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Keywords:

  • galaxies: dwarf;
  • galaxies: formation;
  • galaxies: high-redshift;
  • intergalactic medium;
  • quasars: general;
  • galaxies: star formation

ABSTRACT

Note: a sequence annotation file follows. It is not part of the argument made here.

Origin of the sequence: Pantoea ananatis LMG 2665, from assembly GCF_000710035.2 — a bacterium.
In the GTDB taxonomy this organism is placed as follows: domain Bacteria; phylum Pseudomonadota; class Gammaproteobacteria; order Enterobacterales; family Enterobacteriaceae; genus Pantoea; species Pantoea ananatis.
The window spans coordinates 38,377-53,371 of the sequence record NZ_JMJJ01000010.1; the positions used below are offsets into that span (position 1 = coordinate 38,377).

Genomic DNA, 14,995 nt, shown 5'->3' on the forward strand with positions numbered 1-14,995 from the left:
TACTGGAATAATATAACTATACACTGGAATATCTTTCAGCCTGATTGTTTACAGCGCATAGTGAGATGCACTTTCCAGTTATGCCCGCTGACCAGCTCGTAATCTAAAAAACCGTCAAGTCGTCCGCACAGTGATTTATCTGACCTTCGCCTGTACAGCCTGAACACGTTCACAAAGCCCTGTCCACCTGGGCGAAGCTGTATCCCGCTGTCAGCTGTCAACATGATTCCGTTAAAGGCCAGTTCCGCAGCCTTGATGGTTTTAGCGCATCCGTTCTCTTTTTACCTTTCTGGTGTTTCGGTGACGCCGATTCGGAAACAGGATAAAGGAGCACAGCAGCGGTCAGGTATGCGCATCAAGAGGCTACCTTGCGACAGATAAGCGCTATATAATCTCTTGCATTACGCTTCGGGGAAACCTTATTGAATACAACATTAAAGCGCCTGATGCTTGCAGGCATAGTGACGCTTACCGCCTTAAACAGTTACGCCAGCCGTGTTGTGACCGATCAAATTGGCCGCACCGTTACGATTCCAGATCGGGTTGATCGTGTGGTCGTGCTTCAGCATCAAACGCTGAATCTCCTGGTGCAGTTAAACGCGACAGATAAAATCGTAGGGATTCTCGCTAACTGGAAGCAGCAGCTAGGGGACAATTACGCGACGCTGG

A deep narrow-band survey for Lyα emission carried out on the VLT-FORS has revealed 98 Lyα candidates down to a flux limit of FLyα ∼ 4 × 10−18 erg s−1 cm−2 in a volume of 5500 comoving Mpc3 at z = 2.4 centred on the hyperluminous quasar HE0109-3518. The properties of the detected sources in terms of their (i) equivalent width distribution, (ii) luminosity function and (iii) the average luminosity versus projected distance from the quasar suggest that a large fraction of these objects have been fluorescently ‘illuminated’ by HE0109-3518. This conclusion is supported by comparison with detailed radiative-transfer simulations of the effects of the quasar illumination. We therefore have a unique opportunity to directly detect and image in emission dense gas, independent of any associated star formation activity. At least 18 objects, a much larger fraction than in ‘blank-field’ Lyα surveys at similar redshifts, have a rest-frame Equivalent Width (EW0) larger than 240 Å, the expected limit for Lyα emission powered by Population II star formation. 12 sources among these do not have any continuum counterpart in a deep V-band imaging of the same field [reaching to V(1σ) ∼ 30.3 AB]. For these, a stacking analysis indicates EW0 > 800 Å (1σ), effectively ruling out Lyα powered by internal star formation. These sources are thus the best candidates so far for proto-galactic clouds or ‘dark’ galaxies at high redshift, whose existence has recently been suggested by several theoretical studies. Assuming they are mostly ionized by the quasar radiation, we estimate that their gas masses would be about Mgas ∼ 109 M, implying that their star formation efficiencies (SFEs) are less than 10−11 yr−1, equivalent to a gas consumption time of 100 Gyr, several times below the average SFE of the most gas-rich dwarf galaxies locally, and 200 times lower than typical massive star-forming galaxies at z ∼ 2. We have also discovered extended, filamentary gas, also likely illuminated by the quasar, around some of the brightest continuum-detected sources with EW0 > 240 Å. The morphology and luminosity of this extended emission are compatible with the expectations for circum-galactic cold streams, as predicted by recent numerical models, but other origins, including tidal stripping, are also possible.